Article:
Objectives: Previous investigations on microalbuminuria in acute myocardial infarction have been performed in heterogeneous populations of hypetensive/nonhypertensive, diabetic/nondiabetic patients, submitted to either thrombolysis or mechanical revascularization or not revascularized. Therefore, the aim of our investigation was to assess, in 242 consecutive hypertensive patients with ST elevation myocardial infarction without previously known diabetes, all submitted to mechanical revascularization, whether microalbuminuria, in the early phase, has a prognostic role for in-hospital mortality or complications (acute pulmonary edema and arrhythmias). Methods: The study population was divided into two groups according to microalbuminuria excretion: group A (microalbuminuria within the normal range); group B (microalbuminuria above the normal range). Results: The incidence of microalbuminuria was 52.1% (126/242). No significant difference was detectable in the incidence of in-hospital mortality and complications between the two groups. Patients with microalbuminuria exhibit a larger infarct size as indicated by higher values of troponin I. Microalbuminuria was associated with higher values of glucose and a higher prevalence of insulin resistance. Conclusion: In ST elevation myocardial infarction hypertensive patients without previously known diabetes, all submitted to mechanical revascularization, microalbuminuria is a common finding but it does not yield prognostic information about in-hospital mortality or complications. Interestingly it was associated with acute glucose dysmetabolism (as inferred by hyperglycemia and the prevalence of insulin resistance), thus suggesting that it can be considered part of the acute metabolic response to the acute coronary event.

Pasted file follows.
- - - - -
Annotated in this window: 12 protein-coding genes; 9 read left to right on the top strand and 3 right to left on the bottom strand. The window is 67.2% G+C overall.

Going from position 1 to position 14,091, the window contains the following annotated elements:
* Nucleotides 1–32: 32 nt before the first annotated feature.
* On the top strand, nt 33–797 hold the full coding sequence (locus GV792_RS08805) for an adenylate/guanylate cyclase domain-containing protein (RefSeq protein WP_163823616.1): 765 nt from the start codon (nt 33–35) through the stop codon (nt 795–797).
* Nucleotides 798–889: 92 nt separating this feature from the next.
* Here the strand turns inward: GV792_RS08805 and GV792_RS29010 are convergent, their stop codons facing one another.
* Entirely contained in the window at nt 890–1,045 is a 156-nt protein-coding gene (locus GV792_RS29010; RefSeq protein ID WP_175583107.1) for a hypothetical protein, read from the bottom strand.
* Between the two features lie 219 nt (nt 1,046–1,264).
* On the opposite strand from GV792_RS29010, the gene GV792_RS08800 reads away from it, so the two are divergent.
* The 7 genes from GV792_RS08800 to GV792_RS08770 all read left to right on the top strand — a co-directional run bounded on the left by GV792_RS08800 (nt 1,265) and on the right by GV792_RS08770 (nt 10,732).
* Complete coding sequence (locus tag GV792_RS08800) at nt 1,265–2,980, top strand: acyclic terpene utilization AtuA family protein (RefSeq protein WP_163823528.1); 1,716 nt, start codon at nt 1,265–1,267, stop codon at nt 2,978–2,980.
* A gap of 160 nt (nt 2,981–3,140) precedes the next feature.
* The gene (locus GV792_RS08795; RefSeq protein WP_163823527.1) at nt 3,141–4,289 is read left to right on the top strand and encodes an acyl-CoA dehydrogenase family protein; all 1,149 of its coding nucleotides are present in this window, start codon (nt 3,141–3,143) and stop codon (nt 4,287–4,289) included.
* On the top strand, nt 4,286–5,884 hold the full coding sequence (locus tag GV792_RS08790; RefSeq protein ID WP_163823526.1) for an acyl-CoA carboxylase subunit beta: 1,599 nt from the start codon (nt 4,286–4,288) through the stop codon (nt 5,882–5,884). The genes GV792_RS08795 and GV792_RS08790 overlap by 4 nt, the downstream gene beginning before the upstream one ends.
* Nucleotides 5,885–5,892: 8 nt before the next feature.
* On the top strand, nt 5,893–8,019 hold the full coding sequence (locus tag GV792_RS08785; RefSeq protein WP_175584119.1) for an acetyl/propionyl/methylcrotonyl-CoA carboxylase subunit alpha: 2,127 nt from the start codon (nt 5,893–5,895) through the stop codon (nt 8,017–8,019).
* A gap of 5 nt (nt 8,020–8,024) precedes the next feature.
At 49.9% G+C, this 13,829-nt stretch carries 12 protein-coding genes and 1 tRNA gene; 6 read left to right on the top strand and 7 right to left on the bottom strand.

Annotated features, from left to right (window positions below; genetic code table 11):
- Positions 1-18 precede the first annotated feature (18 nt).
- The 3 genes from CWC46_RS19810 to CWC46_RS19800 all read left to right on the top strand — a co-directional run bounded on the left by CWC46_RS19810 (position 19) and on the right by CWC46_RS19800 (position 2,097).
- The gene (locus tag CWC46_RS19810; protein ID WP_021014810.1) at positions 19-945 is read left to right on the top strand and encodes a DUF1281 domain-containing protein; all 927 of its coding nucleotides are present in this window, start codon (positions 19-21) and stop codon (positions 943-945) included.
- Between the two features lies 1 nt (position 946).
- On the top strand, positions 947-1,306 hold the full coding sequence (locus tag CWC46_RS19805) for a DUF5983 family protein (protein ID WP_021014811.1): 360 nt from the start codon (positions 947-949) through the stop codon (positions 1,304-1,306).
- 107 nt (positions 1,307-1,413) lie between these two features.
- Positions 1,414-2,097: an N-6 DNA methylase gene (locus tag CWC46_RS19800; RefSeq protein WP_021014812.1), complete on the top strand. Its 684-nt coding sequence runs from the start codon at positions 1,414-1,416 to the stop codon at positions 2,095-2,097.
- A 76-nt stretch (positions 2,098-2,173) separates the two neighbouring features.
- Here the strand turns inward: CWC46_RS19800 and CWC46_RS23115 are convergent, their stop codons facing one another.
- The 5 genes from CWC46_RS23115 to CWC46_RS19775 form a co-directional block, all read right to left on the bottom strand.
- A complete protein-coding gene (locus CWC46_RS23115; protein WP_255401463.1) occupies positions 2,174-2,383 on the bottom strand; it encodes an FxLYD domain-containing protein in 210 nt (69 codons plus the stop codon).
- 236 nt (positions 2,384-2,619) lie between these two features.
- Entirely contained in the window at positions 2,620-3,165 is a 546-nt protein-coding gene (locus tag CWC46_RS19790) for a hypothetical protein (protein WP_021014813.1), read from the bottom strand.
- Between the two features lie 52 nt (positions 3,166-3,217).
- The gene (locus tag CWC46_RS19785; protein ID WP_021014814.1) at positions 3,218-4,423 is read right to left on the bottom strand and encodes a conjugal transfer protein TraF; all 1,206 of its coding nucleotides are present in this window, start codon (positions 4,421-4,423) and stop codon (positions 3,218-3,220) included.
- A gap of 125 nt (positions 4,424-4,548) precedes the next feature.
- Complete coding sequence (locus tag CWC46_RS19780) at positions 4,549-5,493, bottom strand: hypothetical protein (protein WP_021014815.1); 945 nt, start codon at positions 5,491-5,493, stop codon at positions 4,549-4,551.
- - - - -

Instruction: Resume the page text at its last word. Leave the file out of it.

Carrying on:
- insulin resistance
- percutaneous coronary intervention
ASJC Scopus subject areas
- Cardiology and Cardiovascular Medicine